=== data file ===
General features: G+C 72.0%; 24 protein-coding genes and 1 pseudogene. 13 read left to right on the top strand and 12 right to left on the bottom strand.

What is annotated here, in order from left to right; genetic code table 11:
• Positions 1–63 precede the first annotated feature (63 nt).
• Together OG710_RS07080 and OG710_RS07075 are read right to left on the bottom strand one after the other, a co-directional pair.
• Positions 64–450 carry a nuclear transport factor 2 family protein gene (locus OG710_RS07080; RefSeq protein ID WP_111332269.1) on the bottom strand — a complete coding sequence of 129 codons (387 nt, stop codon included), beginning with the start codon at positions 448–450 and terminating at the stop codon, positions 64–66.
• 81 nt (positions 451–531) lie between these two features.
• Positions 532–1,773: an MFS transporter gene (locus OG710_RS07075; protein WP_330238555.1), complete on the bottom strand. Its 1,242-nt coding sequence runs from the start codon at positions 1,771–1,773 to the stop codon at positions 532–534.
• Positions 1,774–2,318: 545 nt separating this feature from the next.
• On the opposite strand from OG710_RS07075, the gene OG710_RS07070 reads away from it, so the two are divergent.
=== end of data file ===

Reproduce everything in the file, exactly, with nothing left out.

General features: G+C 72.0%; 24 protein-coding genes and 1 pseudogene. 13 read left to right on the top strand and 12 right to left on the bottom strand.

What is annotated here, in order from left to right; genetic code table 11:
• Positions 1–63 precede the first annotated feature (63 nt).
• Together OG710_RS07080 and OG710_RS07075 are read right to left on the bottom strand one after the other, a co-directional pair.
• Positions 64–450 carry a nuclear transport factor 2 family protein gene (locus OG710_RS07080; RefSeq protein ID WP_111332269.1) on the bottom strand — a complete coding sequence of 129 codons (387 nt, stop codon included), beginning with the start codon at positions 448–450 and terminating at the stop codon, positions 64–66.
• 81 nt (positions 451–531) lie between these two features.
• Positions 532–1,773: an MFS transporter gene (locus OG710_RS07075; protein WP_330238555.1), complete on the bottom strand. Its 1,242-nt coding sequence runs from the start codon at positions 1,771–1,773 to the stop codon at positions 532–534.
• Positions 1,774–2,318: 545 nt separating this feature from the next.
• On the opposite strand from OG710_RS07075, the gene OG710_RS07070 reads away from it, so the two are divergent.